Gus Savage

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Gus Savage
Rep. Gus Savage.jpg
Member of the U.S. House of Representatives
from Illinois's 2nd district
In office
January 3, 1981 – January 3, 1993
Preceded byMorgan F. Murphy
Succeeded byMel Reynolds
Personal details
Born
Augustus Alexander Savage

(1925-10-30)October 30, 1925
Detroit, Michigan
DiedOctober 31, 2015(2015-10-31) (aged 90)
Olympia Fields, Illinois
Political partyDemocratic
Spouse(s)Eunice King (1946-81; her death)
ChildrenThomas James, Emma Mae
Alma materRoosevelt University
Chicago-Kent College of Law
Military service
Branch/serviceUnited States Army
Years of service1943–1946

Augustus Alexander "Gus" Savage (October 30, 1925 – October 31, 2015) was a Democratic member of the United States House of Representatives from Illinois.[1]

Life and career[edit]

Savage was born in Detroit, Michigan, and graduated from Roosevelt University in Chicago. He served in the United States Army from 1943 to 1946 and then worked as a journalist from 1954 to 1979, owning a chain of weekly community newspapers in the Chicago area.

Savage was unsuccessful in his candidacy for the House of Representatives in 1968 and 1970, losing the Democratic primary both times, but won election to the House in 1980, representing the 2nd District on Chicago's South Side for 6 terms, from January 1981 to January 1993.[2]

In 1989, Savage was accused of trying to force himself on a female Peace Corps worker in Zaire.[3] He denied the allegations and blamed them on the "racist press." The House Ethics Committee decided that the events did indeed occur,[4] but it did not take disciplinary action only because Savage wrote a letter of apology.

Savage had long been controversial even in his own district. His racially incendiary and anti-Semitic remarks frequently drew bipartisan criticism.[5][6] He never won a primary election–the real contest in this overwhelmingly Democratic district–with more than 52% of the vote, and usually faced multiple challengers. For the 1992 election, redistricting pushed his district further into Chicago's south suburbs, territory that Savage did not know and that did not know him. He faced a rematch with Mel Reynolds, who had challenged him in the 1988 and 1990[2] primaries. Savage claimed that "racist Jews" were donating to Reynolds, while Reynolds claimed that Savage was involved in a drive-by shooting that injured him. Although Savage accused Reynolds of staging the shooting,[7] he lost the 1992 election to Reynolds by a margin of 63%-37% after voters in the suburban portion of the district voted overwhelmingly for Reynolds.[8]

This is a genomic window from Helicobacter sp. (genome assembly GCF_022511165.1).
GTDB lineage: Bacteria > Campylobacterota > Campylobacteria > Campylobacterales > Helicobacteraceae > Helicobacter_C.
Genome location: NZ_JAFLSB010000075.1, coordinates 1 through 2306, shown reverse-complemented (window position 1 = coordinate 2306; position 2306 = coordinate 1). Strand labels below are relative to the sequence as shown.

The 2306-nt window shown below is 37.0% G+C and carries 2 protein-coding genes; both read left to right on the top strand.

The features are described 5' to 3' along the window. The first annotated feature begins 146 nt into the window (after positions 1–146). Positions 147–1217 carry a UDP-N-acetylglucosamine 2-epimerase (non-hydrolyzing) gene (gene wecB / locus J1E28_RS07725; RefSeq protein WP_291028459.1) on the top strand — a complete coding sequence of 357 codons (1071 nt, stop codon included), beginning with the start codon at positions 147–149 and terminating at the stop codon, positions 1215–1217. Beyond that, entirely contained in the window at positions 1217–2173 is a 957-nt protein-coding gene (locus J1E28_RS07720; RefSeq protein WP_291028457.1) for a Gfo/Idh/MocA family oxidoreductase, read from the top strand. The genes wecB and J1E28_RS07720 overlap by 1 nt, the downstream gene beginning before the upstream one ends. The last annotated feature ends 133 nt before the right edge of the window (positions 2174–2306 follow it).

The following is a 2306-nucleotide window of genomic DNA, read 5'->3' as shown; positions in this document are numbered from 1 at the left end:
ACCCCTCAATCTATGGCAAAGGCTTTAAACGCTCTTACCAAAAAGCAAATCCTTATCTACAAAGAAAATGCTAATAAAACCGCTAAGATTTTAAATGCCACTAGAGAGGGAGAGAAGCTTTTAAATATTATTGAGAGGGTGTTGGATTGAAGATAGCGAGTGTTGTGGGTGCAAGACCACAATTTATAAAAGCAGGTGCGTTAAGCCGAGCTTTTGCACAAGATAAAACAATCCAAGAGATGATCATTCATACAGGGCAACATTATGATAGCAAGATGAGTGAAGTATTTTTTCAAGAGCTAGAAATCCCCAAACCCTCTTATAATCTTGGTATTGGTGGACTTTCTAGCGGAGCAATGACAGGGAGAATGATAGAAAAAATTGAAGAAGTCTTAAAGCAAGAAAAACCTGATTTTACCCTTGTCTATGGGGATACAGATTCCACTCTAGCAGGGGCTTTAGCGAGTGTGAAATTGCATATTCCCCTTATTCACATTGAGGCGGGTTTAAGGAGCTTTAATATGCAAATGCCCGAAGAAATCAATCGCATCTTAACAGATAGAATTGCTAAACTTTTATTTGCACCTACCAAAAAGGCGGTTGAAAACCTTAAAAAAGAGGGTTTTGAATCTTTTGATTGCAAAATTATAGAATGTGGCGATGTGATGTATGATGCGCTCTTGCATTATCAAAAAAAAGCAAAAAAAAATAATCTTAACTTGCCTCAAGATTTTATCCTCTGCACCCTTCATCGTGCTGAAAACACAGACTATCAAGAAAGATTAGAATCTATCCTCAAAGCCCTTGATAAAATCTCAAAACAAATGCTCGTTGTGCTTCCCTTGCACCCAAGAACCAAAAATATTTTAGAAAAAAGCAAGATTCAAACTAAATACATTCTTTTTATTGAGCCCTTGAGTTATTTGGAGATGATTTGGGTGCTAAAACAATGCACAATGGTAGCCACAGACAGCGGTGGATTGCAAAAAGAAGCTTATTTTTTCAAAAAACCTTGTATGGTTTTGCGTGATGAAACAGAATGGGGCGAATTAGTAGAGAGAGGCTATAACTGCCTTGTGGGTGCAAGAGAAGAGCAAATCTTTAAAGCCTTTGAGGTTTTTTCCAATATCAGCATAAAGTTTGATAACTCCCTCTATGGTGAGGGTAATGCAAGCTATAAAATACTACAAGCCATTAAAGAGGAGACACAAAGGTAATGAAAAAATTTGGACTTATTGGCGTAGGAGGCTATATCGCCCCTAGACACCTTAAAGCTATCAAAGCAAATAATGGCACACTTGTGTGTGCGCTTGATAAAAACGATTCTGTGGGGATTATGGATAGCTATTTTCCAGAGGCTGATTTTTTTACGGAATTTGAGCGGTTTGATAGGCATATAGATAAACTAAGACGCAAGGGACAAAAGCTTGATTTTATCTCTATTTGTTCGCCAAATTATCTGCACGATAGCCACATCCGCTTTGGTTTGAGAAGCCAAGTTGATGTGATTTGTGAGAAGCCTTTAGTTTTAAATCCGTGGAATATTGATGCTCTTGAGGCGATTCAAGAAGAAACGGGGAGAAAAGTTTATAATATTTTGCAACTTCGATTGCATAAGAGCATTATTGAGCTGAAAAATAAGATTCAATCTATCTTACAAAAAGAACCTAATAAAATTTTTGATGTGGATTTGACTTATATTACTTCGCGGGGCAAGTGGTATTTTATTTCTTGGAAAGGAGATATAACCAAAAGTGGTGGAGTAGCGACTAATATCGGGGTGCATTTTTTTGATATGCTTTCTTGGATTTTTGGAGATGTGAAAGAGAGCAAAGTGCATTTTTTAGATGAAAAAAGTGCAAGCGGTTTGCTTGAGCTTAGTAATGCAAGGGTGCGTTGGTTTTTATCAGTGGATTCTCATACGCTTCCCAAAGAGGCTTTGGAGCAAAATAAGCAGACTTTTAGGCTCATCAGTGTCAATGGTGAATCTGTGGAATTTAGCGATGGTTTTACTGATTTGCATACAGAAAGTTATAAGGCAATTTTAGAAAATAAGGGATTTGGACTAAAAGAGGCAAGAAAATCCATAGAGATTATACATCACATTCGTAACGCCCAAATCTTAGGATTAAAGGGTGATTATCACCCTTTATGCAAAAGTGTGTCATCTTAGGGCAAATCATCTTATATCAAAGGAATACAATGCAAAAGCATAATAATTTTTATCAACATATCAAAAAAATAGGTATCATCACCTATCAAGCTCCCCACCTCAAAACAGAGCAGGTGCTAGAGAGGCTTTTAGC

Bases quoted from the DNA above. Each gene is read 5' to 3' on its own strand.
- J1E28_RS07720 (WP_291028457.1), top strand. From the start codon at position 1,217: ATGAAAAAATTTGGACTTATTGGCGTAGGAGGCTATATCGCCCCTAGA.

In one of his final acts as chairman of the House Subcommittee on Public Buildings and Grounds, excavation and construction at the site of the African Burial Ground in New York City was temporarily halted in 1992, pending further evaluation by the General Services Administration, after Savage was able to leverage his reputation as a national political figure to bring attention to the more controversial aspects of the project.[9]

Savage died on October 31, 2015, one day after his 90th birthday, which he celebrated with his closest friends and family. He is survived by his son Thomas Savage, daughter, Dr. Emma Savage, and grandchildren Thomas Savage Jr., Chyella McBride, and Alexandria Savage.[10]

See also[edit]

References[edit]

  1. ^ "SAVAGE, Gus". house.gov. Retrieved 1 November 2015.
  2. ^ a b Schmidt, William E. (March 21, 1990). "Rep. Savage Claims Victory in Illinois". The New York Times. Retrieved 5 August 2013.
  3. ^ https://www.nytimes.com/1989/07/20/us/lawmaker-is-accused-of-sexual-impropriety.html
  4. ^ Holmes, Steven A. (February 3, 1990). "Panel Is Critical Of Representative". The New York Times. Retrieved 5 August 2013.
  5. ^ "Savage, Gus". United States House of Representatives. Retrieved 2019-02-03.
  6. ^ "Colleague Denounces Comments By Illinois Congressman as Bigoted". New York Times. 1990-03-28.
  7. ^ Wilkerson, Isabel (March 14, 1992). "Gunshots Fired at Congressional Candidate in Bitter Chicago Race". The New York Times. Retrieved 5 August 2013.
  8. ^ "THE 1992 CAMPAIGN: Primaries; Brown and Tsongas Search For Victory in Connecticut". New York Times. 1992-03-19.
  9. ^ Rothstein, Edward (25 February 2010). "A Burial and Its Dead Are Given Life". The New York Times. Retrieved 1 December 2012.
  10. ^ Chicago Tribune (31 October 2015). "Gus Savage, controversial former congressman, dies at 90". chicagotribune.com. Retrieved 1 November 2015.

External links[edit]

U.S. House of Representatives
Preceded by
Morgan F. Murphy
Member of the U.S. House of Representatives
from Illinois's 2nd congressional district

1981–1993
Succeeded by
Mel Reynolds